Help me with the daily struggle of limitation that overwhelms me. If I have limited myself and allowed sabotage in my life, or refuse to step on the platforms that You bring to me, forgive me. I give myself permission to succeed. I look to You for confidence, and I receive the boldness to walk into purpose and the liberty of being myself. That is a gift, a precious gift that I ask You to help me guard. The gift of being me. Thank You God for making me, me.
Kenya, in red, located in eastern Africa. Map courtesy of Creative Commons
NAIROBI, Kenya (RNS) — Some churches in Kenya have barred politicians from addressing their congregations, saying campaigning during services disrespects the sanctity of worship.
The national Anglican, Presbyterian and Roman Catholic churches have all issued bans, as many of the politicians begin early stumping for next year’s general elections. The Methodist Church, however, is keeping the church doors open for all.
The Rev. Joseph Ntombura, presiding bishop of the Methodist Church in Kenya, has said his church is not dissenting from the effort but is taking a different approach. The bishop said shutting the doors to politicians would mean discriminating against some of its members.
“The church is for all people,” Ntombura told Religion News Service in a telephone interview. “Human beings are political, so there is nothing wrong with inviting the politicians in church.”
According to the bishop, congregations need to hear the views of politicians on issues of national interest, such as the sharing of resources. In the past, Ntombura said, the church has invited other experts to speak to congregations on important matters, and politicians are no different.
“Some of the politicians are our pastors,” said Ntombura.
The Rev. Joseph Ntombura, with microphone, presiding Bishop of the Methodist Church in Kenya, prays over former Nairobi Governor Evans Kidero, left, in Nov. 2015. RNS photo by Fredrick Nzwili
Kenya is about 85% Christian. About 33% of that group are Protestants and 20.6% are Catholic. The rest belong to evangelical, Pentecostal and African denominations. Muslims make up 11% of the population.
In issuing the bans on politicking in church, denominations have said they feared that church services would become campaign rallies and that candidates would use language bordering on hate speech in an attempt to win votes or sway the views of congregations. In the past, politicians hijacked church services to sell their agendas or criticize their opponents. Some have appeared in the churches with huge sums of money as offerings or as funds for church projects.
The no-politicking effort gained momentum this month when Archbishop Jackson Ole Sapit, the Anglican primate of Kenya, announced his church’s ban.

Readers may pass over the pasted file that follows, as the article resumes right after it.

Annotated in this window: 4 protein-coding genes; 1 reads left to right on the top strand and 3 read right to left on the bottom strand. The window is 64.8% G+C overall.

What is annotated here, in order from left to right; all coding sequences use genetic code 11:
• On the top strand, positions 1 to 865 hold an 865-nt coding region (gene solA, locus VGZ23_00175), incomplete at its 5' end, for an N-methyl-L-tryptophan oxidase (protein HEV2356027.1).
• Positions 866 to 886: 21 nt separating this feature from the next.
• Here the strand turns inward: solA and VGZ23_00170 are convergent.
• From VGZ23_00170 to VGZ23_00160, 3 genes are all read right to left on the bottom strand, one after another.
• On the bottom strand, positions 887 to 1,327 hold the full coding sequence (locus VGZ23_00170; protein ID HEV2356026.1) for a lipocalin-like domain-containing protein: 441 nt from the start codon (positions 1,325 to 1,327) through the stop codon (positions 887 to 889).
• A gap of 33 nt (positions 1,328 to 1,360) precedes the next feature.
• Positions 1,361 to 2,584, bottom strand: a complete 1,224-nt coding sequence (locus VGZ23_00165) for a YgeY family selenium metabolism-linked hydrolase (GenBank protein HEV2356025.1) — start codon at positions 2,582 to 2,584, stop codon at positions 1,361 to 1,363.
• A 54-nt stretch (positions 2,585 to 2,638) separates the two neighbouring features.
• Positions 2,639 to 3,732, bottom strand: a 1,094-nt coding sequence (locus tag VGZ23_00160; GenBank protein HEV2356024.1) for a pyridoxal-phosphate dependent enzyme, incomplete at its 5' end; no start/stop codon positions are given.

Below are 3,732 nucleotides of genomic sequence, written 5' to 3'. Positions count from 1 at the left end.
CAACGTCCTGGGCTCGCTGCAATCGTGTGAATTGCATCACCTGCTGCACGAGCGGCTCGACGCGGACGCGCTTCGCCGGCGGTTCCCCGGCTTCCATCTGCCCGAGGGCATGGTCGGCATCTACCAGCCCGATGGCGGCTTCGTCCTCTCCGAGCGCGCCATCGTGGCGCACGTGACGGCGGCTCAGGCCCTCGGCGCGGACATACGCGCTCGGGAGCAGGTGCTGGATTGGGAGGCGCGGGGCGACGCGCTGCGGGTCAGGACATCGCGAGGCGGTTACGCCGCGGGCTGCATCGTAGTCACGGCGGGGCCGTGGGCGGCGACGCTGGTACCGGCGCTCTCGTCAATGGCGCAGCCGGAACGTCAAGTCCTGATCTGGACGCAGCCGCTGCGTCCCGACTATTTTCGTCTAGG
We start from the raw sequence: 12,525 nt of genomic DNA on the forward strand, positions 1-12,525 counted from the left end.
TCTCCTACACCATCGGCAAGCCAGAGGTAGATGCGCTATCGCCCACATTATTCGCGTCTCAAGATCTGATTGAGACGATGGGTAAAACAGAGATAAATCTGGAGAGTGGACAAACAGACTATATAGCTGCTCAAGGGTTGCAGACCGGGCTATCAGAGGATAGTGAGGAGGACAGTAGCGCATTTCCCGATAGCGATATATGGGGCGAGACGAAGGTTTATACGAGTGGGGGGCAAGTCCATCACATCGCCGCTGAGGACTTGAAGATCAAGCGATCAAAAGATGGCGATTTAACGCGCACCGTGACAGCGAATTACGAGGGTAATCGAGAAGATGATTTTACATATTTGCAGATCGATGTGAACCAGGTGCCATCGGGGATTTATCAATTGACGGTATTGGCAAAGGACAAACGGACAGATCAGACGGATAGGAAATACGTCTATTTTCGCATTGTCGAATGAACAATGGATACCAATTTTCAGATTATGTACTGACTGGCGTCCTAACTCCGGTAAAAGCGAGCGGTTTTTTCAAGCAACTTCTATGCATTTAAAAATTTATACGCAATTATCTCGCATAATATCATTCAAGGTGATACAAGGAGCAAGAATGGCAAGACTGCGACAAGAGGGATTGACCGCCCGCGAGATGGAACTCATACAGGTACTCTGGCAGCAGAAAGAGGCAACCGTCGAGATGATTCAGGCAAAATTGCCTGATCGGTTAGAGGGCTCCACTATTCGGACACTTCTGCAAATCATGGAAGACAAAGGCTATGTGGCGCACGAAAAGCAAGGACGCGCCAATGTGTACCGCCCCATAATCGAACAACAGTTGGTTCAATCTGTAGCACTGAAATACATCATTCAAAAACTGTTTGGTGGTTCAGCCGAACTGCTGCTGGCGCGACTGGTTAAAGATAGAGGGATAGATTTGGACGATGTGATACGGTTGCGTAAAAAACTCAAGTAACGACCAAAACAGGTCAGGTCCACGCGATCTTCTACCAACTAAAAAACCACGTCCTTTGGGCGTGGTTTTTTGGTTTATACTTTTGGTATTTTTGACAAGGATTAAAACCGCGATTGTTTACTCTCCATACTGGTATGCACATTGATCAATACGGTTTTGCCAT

“Everyone is welcome in the churches, but we have the pews and the pulpit,” said Ole Sapit on Sept. 12, during the ordination of Kenya’s first Anglican woman bishop. “The pulpit is for the clergy and the pews for everyone who comes to worship.”
On Sept. 15, the Roman Catholic bishops said their places of worship and liturgy were sacred and were not political arenas. They urged politicians to attend Mass just like any other worshippers.
Analysts say the churches are seeking to reclaim their position as “honest arbitrators” in a country where elections often generate violent conflicts.
The most deadly came in December 2007 and January 2008, when two months of ethnic fighting left at least 1,000 people dead and more than 600,000 displaced from their homes. Among them, 30 people, mainly ethnic Kikuyu, Kenya’s largest tribe, were burnt alive in an Assemblies of God church in Kiambaa Village in Eldoret.
Henry Njagi, program and information manager at the National Council of Churches of Kenya, said resistance to church guidelines on political speech risks a repeat of the events of 2008.
“When things went wrong, they turned around and accused the church of being silent and abandoning Kenyans,” said Njagi. “So right now is a call on political actors, aspirants and other stakeholders to listen to the church … and stop toxic politicking.”
Though the politicians have not been as present at mosques, Muslim leaders say they are supporting the ban on toxic politicking in the churches.
“I support the Christian leaders. Such a ban is long overdue,” said Sheikh Hassan Ole Naado, national chairman of the Supreme Council of Kenya Muslims.
He added that Muslims were not facing the issue at the moment.
“When you go to a place of worship, you know what you are supposed to do. They are taking advantage of people who are gathered for worship. It should not happen in the first place,” said Ole Naado.
The Rev. Luke Nguyen, right, celebrates Mass in a flood damaged parking lot in the aftermath of Hurricane Ida, Sunday, Sept. 5, 2021, in Jean Lafitte, La. The service was held in a parking lot after St. Anthony Catholic Church was flooded in the hurricane. (AP Photo/John Locher)
MARRERO, La. (AP) — Amid the devastation caused by Hurricane Ida, there was at least one bright light Sunday: Parishioners found that electricity had been restored to their church outside of New Orleans, a small improvement as residents of Louisiana struggle to regain some aspects of normal life.
In Jefferson Parish, the Rev. G. Amaldoss expected to celebrate Mass at St. Joachim Catholic Church in the parking lot, which was dotted with downed limbs. But when he swung open the doors of the church early Sunday, the sanctuary was bathed in light. That made an indoor service possible.